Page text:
While treatment lowered the predicted risk of revictimization, we did not find a significant effect on the frequency of repeat police-reported household violence over the following two years. However, we found suggestive evidence that, in the treatment group, subsequent reported cases were less severe. For example, reported violence-escalation risk scores by responding officers were 9.5% lower for the treatment cases than for the control cases.
Together with other measures of incident severity, this provides evidence consistent with the intervention leading to an increase in the victims’ willingness to report less severe subsequent incidents to the police.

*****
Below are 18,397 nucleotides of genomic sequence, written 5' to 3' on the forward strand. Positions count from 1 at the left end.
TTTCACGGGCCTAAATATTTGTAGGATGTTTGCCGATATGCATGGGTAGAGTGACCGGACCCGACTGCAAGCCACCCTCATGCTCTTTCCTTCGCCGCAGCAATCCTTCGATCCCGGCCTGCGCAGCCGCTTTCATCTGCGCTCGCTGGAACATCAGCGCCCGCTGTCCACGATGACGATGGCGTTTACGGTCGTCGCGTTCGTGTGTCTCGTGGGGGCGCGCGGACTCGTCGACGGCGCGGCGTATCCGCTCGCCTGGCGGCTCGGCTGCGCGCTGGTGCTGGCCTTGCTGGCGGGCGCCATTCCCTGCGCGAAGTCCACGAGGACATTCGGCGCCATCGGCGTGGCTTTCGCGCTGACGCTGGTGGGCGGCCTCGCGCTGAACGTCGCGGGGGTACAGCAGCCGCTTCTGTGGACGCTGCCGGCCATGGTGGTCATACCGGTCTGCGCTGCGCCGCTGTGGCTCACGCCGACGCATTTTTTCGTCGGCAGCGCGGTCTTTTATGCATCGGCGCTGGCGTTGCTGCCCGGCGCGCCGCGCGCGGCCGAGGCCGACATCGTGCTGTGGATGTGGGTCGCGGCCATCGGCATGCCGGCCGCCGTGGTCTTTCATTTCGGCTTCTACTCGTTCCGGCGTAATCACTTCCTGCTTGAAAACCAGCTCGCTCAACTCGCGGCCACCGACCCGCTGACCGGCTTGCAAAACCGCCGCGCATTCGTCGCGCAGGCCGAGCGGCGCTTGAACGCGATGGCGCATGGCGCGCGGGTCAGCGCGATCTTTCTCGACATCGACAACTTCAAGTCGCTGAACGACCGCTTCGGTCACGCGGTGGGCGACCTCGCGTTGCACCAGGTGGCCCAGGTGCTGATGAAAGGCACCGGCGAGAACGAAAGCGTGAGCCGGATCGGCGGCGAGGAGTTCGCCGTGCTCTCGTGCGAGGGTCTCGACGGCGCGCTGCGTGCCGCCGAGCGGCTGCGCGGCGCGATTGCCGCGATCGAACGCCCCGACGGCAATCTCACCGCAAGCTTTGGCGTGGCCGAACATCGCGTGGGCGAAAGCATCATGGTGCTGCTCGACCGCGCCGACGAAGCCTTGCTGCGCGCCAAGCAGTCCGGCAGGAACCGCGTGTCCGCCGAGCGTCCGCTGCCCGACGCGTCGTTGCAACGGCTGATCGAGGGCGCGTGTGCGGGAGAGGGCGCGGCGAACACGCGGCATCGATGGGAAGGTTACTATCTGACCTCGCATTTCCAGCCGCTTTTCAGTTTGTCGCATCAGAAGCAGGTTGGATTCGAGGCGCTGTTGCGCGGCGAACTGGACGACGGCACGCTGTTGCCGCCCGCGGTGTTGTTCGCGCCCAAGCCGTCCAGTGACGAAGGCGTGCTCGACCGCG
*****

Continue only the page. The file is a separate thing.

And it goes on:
Domestic violence is a problem of first-order importance across the world. In England and Wales, domestic violence makes up approximately one-third of all arrests made by police (Home Office 2019, Office for National Statistics 2019), creating substantial service demands on police forces. Removing barriers to other types of support services for domestic-violence victims may – in addition to improving access to services – alleviate the demand for police resources.
A limitation of this intervention is that it only improves access to support services for victims of police-reported violence, who are believed to be just a small fraction of all victims (Rainer et al. 2021). The barriers faced by victims who are already interacting with police are likely to be even bigger for victims who do not report incidents to the police.